The outer leaflet of the outer membrane of nearly all Gram-negative bacteria contains lipopolysaccharide (LPS). The distal end of LPS may be capped with O antigen, a long polysaccharide that can range from a few to hundreds of sugars in length. The chain length of the polysaccharide has many implications for bacterial survival and consequently is tightly controlled. In the Wzx/Wzy-dependent route of O antigen synthesis, one or more Wzz proteins determine the chain length via an unknown mechanism. To gain insight into this mechanism, we identified and characterized important regions of two Wzz proteins in Pseudomonas aeruginosa serotype O13, which confer the production of "long" (Wzz1) and "very long" (Wzz2) chain lengths, respectively. We found that compared to Wzz1, Wzz2 has distinct amino acid insertions in the central α-helices (insα6 and insα7) and in membrane-distal (insL4) and -proximal (insIL) loops. When these regions were deleted in Wzz2, the mutant proteins conferred drastically shortened chain lengths. Within these regions we identified several conserved amino acid residues that were then targeted for site-directed mutagenesis. Our results implicate an RTE motif in loop 4 and a "hot spot" of charged and polar residues in insα7 in the function of Wzz2 We present evidence that the functionally important residues of insα7 are likely involved in stabilizing Wzz through coiled-coil interactions.IMPORTANCE O antigen is an important virulence factor presented on the cell surface of Gram-negative bacteria that is critical for bacterial physiology and pathogenesis. However, some aspects of O antigen biosynthesis, such as the mechanisms for determining polysaccharide chain length, are poorly understood. In this study, we identified unique regions in the O antigen chain length regulators (termed Wzz) of the problematic opportunistic pathogen Pseudomonas aeruginosa We show that these regions are critical for determining O antigen chain length, which provides new insight into the model of the Wzz mechanism. Ultimately, our work adds knowledge toward understanding an important step in the biosynthesis of this virulence factor, which is applicable to a wide range of Gram-negative pathogens.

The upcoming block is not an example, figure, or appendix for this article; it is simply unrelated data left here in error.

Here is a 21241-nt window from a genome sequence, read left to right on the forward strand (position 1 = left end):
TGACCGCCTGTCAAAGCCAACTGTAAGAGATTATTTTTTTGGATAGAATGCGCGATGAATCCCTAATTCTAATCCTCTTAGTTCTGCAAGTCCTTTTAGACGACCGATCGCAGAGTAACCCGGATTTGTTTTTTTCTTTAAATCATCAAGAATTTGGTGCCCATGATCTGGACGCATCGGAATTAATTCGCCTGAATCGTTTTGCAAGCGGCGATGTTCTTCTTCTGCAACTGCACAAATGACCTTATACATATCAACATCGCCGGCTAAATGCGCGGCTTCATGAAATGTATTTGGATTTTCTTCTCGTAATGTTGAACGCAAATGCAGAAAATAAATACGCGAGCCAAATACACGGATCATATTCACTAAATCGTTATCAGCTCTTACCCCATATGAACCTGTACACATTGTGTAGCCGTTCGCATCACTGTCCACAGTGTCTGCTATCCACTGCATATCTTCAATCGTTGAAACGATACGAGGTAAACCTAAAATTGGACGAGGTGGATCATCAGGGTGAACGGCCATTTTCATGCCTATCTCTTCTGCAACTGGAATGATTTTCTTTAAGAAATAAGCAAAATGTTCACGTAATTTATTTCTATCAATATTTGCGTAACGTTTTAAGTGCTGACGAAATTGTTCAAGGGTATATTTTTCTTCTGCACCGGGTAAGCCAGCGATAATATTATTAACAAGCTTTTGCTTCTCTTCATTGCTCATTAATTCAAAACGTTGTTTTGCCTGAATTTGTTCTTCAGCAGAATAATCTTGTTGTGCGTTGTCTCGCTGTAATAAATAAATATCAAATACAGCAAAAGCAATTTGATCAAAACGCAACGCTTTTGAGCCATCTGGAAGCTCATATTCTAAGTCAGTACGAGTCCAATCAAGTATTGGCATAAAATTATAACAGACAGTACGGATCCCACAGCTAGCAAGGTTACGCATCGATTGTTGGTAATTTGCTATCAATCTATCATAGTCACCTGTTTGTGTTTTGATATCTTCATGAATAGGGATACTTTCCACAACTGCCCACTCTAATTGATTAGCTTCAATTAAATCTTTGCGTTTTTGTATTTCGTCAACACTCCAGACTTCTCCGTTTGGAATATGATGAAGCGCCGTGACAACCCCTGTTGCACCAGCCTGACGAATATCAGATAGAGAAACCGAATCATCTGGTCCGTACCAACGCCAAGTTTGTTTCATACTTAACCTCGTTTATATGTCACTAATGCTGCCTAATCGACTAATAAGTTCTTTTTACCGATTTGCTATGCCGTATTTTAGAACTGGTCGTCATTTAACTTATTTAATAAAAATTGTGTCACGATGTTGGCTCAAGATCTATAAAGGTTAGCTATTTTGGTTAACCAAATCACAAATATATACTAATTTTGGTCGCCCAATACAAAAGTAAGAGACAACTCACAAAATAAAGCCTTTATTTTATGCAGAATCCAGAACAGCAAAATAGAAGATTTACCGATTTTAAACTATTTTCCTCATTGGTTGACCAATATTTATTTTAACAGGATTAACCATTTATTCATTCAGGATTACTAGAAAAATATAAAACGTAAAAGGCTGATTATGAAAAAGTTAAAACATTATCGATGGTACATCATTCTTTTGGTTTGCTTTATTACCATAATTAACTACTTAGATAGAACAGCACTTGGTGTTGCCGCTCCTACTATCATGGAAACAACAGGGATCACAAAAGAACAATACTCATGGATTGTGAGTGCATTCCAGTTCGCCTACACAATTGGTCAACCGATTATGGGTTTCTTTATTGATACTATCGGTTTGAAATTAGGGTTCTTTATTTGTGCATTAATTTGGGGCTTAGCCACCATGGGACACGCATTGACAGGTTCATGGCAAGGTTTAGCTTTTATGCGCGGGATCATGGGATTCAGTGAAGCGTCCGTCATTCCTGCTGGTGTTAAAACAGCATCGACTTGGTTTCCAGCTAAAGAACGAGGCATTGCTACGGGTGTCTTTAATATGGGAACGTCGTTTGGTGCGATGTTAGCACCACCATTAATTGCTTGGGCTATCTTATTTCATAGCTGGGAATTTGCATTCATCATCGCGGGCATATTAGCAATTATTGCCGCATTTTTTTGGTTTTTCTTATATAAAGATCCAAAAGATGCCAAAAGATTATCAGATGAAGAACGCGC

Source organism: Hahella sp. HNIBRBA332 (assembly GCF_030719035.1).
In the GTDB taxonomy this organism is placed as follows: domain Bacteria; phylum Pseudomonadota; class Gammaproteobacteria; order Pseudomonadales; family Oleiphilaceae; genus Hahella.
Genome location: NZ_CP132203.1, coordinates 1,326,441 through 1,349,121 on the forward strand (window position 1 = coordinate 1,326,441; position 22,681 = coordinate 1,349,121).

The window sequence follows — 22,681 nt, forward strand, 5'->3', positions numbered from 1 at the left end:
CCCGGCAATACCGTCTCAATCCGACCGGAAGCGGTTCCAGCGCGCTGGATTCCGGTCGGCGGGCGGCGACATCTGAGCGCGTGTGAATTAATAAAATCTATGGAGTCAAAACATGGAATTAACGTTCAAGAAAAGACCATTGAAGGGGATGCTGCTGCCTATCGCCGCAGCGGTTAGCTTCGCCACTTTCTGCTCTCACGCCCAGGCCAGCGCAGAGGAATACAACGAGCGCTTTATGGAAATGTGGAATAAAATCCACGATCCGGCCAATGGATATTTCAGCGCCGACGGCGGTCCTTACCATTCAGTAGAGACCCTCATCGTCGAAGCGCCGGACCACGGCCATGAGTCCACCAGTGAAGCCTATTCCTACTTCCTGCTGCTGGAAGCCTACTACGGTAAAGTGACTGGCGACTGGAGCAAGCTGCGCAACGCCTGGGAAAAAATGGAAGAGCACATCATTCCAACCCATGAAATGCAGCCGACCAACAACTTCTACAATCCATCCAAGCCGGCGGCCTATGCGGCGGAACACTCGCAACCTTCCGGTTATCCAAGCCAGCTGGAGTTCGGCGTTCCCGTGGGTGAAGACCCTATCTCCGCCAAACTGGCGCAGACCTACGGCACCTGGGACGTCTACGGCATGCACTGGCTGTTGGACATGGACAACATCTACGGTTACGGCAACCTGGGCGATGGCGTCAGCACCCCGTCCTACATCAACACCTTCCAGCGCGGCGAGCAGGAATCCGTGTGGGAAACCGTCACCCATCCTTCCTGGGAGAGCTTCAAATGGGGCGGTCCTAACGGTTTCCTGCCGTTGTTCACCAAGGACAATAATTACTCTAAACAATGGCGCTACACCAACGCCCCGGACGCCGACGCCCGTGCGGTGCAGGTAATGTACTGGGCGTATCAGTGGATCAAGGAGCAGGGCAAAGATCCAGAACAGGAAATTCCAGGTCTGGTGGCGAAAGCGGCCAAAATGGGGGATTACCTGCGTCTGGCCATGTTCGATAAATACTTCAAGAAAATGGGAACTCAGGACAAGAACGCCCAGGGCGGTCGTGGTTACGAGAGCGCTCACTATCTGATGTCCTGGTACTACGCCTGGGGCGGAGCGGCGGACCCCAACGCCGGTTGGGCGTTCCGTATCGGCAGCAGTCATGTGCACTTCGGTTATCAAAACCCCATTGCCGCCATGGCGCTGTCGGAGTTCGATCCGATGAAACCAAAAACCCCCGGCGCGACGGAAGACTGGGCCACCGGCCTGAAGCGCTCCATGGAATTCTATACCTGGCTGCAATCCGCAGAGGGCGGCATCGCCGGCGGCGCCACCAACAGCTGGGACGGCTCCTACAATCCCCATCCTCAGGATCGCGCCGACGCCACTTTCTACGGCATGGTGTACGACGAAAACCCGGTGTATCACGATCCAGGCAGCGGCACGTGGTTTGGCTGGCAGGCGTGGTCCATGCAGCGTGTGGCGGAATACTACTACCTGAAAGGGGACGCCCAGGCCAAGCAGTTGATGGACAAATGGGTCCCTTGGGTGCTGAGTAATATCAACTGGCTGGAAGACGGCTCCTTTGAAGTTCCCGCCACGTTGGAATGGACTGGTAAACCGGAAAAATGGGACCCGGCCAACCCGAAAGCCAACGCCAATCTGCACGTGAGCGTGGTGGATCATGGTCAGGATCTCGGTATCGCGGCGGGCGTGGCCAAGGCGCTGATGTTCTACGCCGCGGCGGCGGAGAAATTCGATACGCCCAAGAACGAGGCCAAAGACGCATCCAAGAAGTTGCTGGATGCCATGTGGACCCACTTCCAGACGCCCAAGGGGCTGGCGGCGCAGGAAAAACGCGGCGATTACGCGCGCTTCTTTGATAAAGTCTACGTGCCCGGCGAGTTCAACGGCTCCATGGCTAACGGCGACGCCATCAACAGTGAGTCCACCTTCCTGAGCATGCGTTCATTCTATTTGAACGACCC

Keywords: O antigen; Pseudomonas aeruginosa; chain length; lipopolysaccharide; polysaccharide co-polymerase.
Copyright © 2019 American Society for Microbiology.